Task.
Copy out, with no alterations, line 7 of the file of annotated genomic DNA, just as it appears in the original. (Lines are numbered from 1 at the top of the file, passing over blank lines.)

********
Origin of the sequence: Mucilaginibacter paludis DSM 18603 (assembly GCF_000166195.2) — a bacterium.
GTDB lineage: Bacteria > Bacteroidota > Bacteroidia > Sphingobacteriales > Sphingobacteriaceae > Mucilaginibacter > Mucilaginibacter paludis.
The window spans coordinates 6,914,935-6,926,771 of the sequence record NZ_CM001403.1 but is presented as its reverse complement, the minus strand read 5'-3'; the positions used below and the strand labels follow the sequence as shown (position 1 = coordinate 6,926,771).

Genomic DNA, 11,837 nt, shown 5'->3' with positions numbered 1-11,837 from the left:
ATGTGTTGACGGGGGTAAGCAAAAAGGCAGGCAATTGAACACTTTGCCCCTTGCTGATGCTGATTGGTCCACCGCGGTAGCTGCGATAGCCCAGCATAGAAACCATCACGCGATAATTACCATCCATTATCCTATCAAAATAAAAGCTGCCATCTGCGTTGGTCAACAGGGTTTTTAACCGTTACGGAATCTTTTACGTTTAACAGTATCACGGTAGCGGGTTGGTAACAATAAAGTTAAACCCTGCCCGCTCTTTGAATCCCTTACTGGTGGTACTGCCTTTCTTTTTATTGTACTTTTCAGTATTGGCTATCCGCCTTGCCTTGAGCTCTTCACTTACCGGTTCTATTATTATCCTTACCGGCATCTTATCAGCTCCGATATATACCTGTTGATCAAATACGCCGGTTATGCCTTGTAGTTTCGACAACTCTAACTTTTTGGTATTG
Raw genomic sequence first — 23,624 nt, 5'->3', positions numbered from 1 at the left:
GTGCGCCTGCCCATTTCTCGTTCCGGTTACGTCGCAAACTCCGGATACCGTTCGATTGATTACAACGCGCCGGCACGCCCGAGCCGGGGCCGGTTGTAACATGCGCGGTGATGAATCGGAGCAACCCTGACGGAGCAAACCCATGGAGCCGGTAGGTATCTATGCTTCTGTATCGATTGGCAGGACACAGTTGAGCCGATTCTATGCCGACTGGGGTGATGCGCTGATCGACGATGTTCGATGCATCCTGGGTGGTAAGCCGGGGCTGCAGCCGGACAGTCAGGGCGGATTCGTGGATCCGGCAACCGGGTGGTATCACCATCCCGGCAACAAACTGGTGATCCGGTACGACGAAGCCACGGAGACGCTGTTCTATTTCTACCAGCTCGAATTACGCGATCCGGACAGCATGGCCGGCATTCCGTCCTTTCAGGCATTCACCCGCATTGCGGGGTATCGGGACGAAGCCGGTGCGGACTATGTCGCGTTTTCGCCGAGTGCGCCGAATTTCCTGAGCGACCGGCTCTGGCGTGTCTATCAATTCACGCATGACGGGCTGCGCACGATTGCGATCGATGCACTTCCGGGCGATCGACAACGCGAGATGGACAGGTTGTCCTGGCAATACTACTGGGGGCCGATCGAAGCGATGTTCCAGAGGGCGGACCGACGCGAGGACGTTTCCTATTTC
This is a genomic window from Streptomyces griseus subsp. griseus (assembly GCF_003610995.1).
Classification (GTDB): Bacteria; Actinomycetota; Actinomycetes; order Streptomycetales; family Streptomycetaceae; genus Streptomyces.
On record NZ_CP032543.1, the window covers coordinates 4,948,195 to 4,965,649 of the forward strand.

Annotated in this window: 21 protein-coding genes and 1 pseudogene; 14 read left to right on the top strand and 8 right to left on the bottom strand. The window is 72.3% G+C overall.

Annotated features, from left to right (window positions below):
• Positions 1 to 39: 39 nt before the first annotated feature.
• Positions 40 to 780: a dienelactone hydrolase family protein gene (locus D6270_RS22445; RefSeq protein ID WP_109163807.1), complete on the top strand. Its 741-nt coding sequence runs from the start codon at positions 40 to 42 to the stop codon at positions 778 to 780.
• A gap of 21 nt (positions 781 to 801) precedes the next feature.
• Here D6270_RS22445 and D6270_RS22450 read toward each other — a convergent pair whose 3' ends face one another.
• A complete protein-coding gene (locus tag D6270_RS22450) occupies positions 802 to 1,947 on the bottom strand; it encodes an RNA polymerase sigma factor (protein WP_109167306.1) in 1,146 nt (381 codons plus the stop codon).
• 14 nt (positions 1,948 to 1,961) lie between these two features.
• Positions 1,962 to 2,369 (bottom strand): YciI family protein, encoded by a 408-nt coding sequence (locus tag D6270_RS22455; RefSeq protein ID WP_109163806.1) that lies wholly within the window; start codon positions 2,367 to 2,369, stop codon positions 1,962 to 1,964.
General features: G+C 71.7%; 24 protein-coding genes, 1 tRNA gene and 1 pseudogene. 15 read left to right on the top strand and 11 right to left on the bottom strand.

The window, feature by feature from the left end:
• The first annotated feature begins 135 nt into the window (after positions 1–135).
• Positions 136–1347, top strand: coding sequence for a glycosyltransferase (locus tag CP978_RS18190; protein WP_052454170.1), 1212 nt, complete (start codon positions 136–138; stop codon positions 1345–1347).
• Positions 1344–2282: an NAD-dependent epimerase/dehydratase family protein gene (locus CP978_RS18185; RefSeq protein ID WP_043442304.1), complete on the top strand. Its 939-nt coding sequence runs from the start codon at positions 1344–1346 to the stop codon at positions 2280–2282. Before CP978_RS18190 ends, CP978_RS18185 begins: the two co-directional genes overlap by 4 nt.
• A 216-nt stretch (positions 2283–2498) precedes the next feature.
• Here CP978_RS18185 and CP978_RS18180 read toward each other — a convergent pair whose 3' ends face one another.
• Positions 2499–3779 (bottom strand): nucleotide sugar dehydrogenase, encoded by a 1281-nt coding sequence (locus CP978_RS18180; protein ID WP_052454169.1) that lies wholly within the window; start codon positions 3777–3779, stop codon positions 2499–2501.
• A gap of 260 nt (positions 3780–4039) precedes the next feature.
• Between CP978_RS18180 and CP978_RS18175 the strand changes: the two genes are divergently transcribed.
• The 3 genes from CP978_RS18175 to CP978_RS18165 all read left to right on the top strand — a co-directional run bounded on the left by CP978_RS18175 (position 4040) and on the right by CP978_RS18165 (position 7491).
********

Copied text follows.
GTGCGCCTGCCCATTTCTCGTTCCGGTTACGTCGCAAACTCCGGATACCGTTCGATTGATTACAACGCGCCGGCACGCCCGAGCCGGGGCCGGTTGTAACATGCGCGGTGATGAATCGGAGCAACCCTGACGGAGCAAACCCATGGAGCCGGTAGGTATCTATGCTTCTGTATCGATTGGCAGGACACAGTTGAGCCGATTCTATGCCGACTGGGGTGATGCGCTGATCGACGATGTTCGATGCATCCTGGGTGGTAAGCCGGGGCTGCAGCCGGACAGTCAGGGCGGATTCGTGGATCCGGCAACCGGGTGGTATCACCATCCCGGCAACAAACTGGTGATCCGGTACGACGAAGCCACGGAGACGCTGTTCTATTTCTACCAGCTCGAATTACGCGATCCGGACAGCATGGCCGGCATTCCGTCCTTTCAGGCATTCACCCGCATTGCGGGGTATCGGGACGAAGCCGGTGCGGACTATGTCGCGTTTTCGCCGAGTGCGCCGAATTTCCTGAGCGACCGGCTCTGGCGTGTCTATCAATTCACGCATGACGGGCTGCGCACGATTGCGATCGATGCACTTCCGGGCGATCGACAACGCGAGATGGACAGGTTGTCCTGGCAATACTACTGGGGGCCGATCGAAGCGATGTTCCAGAGGGCGGACCGACGCGAGGACGTTTCCTATTTC